Drink tap water instead of bottled water. Not only is it less expensive, but only half of the billions of bottle of water produced every year get to be recycled. Visit to find ways to dramatically reduce the amount of junk mail you receive; this will cut down your risk of identify theft.

  5. Recycle Glass:
    Recycled glass reduces related air pollution by 20 percent and related water pollution by 50 percent. If it isn't recycled it can take a million years to decompose.

  6. Hang dry
    Get a clothesline or rack to dry your clothes by the air. Your wardrobe will maintain color and fit, and you'll save money. Your favorite piece of clothing will last longer too.

  7. Use one or less paper napkin
    During an average year, an American uses approximately 2,200 napkins—around six each day. If everyone in the U.S. used one less napkin a day, more than a billion pounds of napkins could be saved from landfills each year.

  8. Rethink bottled water
    Nearly 90% of plastic water bottles are not recycled, instead taking thousands of years to decompose. Buy a reusable container and fill it with tap water, a great choice for the environment, your wallet, and possibly your health. The EPA's standards for tap water are more stringent than the FDA's standards for bottled water.

  9. Brush without running
    You've heard this one before, but maybe you still do it. You'll conserve up to five gallons per day if you stop. Daily savings in the U.S. alone could add up to 1.5 billion gallons--more water than folks use in the Big Apple.

  10. Give it away
    Before you throw something away; think about if someone else might need it. You can donate to a charitable organization.

  11. Plastic bags suck
    Each year the U.S. uses 84 billion plastic bags, a significant portion of the 500 billion used worldwide. They are not biodegradable, and are making their way into our oceans, and subsequently, the food chain. Stronger, reusable bags are an inexpensive and readily available option.

  12. Fly with an E-ticket
    The cost of processing a paper ticket is approximately $10, while processing an e-ticket costs only $1. In the near future, e-tickets will be the only option, saving the airline industry $3 billion a year. In addition to financial savings, the sheer amount of paper eliminated by this process is commendable.

  13. Download your software
    Most software comes on a compact disc, and more than thirty billion compact discs of all types are sold annually. That's a huge amount of waste, not to mention the associated packaging. Another bonus to downloading your software is that it's often available for download at a later date when you upgrade to a new computer or are attempting to recover from a crash.

  14. Use rechargeable batteries
    Each year 15 billion batteries produced and sold and most of them are disposable alkaline batteries. Only a fraction of those are recycled. Buy a charger and a few sets of rechargeable batteries. Although it requires an up front investment, it is one that should pay off in no time. And on Christmas morning when all the stores are closed? You'll be fully stocked.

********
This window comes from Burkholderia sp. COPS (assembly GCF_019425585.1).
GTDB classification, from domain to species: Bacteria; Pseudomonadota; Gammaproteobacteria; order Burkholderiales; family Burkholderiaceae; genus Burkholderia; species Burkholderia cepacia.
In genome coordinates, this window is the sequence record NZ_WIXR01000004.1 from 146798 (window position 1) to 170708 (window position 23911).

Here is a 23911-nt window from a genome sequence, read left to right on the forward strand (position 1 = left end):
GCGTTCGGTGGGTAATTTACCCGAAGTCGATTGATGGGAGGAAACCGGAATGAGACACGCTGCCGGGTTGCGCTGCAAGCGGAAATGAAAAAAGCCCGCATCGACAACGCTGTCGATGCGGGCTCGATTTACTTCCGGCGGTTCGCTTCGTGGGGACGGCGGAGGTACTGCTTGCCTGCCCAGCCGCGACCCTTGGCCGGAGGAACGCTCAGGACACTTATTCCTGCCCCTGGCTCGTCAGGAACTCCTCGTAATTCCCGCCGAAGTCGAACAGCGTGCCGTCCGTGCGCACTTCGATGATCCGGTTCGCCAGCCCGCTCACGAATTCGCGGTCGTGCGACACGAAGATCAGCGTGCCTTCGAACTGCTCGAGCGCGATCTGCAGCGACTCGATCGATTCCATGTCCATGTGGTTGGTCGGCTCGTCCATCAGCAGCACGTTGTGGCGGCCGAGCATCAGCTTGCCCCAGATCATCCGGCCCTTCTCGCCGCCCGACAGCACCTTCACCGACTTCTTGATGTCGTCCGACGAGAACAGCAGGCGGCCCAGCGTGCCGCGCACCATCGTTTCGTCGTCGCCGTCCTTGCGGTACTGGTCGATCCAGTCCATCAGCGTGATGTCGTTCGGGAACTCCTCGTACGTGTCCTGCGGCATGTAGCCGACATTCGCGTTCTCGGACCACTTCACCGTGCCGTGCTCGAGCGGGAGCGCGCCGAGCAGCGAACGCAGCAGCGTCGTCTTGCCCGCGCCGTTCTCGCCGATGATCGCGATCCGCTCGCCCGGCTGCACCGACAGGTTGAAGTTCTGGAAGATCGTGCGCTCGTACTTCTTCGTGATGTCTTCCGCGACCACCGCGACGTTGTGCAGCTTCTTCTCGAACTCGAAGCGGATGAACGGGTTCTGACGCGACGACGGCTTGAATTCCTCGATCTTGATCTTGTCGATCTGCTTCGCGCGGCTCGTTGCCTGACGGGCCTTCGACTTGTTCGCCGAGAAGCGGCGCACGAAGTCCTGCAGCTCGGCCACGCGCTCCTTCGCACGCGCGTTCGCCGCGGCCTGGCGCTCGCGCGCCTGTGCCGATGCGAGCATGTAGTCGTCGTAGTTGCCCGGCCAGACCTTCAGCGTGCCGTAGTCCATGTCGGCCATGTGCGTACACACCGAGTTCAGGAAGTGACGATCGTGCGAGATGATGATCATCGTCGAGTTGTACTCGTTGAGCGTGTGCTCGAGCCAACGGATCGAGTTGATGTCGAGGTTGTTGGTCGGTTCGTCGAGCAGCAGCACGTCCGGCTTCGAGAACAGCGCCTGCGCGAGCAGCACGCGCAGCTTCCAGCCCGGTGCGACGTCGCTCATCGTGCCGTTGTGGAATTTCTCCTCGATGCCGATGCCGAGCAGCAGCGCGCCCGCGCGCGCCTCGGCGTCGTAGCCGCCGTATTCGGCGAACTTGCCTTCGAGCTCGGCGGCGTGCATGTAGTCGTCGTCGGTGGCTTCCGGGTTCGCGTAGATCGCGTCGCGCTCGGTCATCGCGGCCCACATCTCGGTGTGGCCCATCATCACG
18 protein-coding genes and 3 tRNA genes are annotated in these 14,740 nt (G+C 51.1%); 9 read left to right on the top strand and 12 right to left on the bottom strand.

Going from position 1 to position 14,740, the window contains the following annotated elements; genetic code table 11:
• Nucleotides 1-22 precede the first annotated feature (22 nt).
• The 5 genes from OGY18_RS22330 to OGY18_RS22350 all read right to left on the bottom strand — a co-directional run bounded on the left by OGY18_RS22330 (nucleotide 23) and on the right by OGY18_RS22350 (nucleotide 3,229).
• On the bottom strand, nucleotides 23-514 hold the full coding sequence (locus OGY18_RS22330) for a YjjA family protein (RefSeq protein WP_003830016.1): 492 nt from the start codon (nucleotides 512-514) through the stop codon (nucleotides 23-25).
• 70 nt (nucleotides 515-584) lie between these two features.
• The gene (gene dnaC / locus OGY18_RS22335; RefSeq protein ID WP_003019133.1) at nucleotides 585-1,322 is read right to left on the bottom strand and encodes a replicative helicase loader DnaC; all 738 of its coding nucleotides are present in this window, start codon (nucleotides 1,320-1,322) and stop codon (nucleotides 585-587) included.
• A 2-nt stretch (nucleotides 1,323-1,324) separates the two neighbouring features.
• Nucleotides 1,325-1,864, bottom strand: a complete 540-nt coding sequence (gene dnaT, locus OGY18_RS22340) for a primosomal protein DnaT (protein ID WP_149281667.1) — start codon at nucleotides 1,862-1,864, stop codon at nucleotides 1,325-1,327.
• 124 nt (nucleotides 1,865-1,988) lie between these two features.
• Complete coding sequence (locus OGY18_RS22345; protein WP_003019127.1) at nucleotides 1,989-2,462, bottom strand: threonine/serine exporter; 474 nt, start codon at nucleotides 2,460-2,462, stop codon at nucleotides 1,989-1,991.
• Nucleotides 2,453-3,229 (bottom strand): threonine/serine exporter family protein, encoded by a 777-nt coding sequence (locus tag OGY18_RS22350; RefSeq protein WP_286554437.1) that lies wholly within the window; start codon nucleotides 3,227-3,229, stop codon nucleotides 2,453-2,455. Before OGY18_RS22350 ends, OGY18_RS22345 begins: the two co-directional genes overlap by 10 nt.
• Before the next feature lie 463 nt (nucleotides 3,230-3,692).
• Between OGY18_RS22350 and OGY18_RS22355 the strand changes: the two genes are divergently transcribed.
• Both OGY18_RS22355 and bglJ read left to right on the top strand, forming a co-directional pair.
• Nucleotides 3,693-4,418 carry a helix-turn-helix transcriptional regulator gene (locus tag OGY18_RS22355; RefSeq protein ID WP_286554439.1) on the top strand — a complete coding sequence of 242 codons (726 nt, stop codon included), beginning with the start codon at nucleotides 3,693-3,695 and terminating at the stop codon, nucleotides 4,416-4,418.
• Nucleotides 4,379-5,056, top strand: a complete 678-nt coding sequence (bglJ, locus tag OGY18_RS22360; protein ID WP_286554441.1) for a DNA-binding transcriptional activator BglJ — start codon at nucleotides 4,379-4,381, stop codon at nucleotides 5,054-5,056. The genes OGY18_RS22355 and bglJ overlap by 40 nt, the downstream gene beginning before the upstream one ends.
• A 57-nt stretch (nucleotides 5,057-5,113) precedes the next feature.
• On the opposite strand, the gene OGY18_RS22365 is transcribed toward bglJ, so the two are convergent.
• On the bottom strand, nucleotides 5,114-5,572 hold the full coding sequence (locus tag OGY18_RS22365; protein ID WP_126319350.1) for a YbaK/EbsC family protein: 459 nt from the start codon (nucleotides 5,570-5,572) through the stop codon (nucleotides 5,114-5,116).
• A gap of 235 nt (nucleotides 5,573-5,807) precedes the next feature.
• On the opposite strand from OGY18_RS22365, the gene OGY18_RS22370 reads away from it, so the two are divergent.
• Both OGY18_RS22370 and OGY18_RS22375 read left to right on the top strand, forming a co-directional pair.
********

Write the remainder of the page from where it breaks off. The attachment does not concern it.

By some estimates, if all households in the U.S. paid their bills online and received electronic statements instead of paper, we'd save 18.5 million trees every year, 2.2 billion tons of carbon dioxide and other greenhouse gases, and 1.7 billion pounds of solid waste.

  15. Stop paper bank statements
    Some banks will pay you a dollar or donate money on your behalf when you cancel the monthly paper statements you get in the mail. If every household took advantage of online bank statements, the money saved could send more than seventeen thousand recent high school graduates to a public university for a year.


  1. Put your computer to sleep
    A small tweak in your computer’s settings can put it to sleep after it’s been idle for, say, 5 minutes. And of course, once your day’s work is done, turn it off. Same thing for the lights, the last person to leave the office turns off the lights.

  2. Get a glass or bottle
    Get yourself a bottle or glass to use at the water cooler instead of using several plastic cups over the day.

  3. Re-use and recycle
    They actually did this in a bank I used to work in: as a cost-cutting measure, daily reports (that were typically used only for the first couple of hours of the day) were printed on “recycled paper”. Recycled paper was whatever paper that wasn't’t printed on both sides… Other ideas: empty ink cartridges can be refilled; old cell phones can be refurbished instead of thrown out.

  4. Make use of teleconferencing
    Too many executives fly for just one appointment or meeting. With the widespread availability of broadband, teleconferencing has come a long way and the equipment pays for itself on the first use when you consider the cost of having all the participants fly in.

  5. Print documents only when necessary
    Save documents in a digital format that enables you to read them electronically when necessary. You can also send files to your clients in this manner and request documents be sent to you this way. Print only documents that require an action that cannot be done electronically (non-digital signatures or requiring hand-written completion).

  6. Usage of reusable plates, cups and utensils instead of disposables
    In addition to using reusable supplies, wash them without the water running at times it is not needed.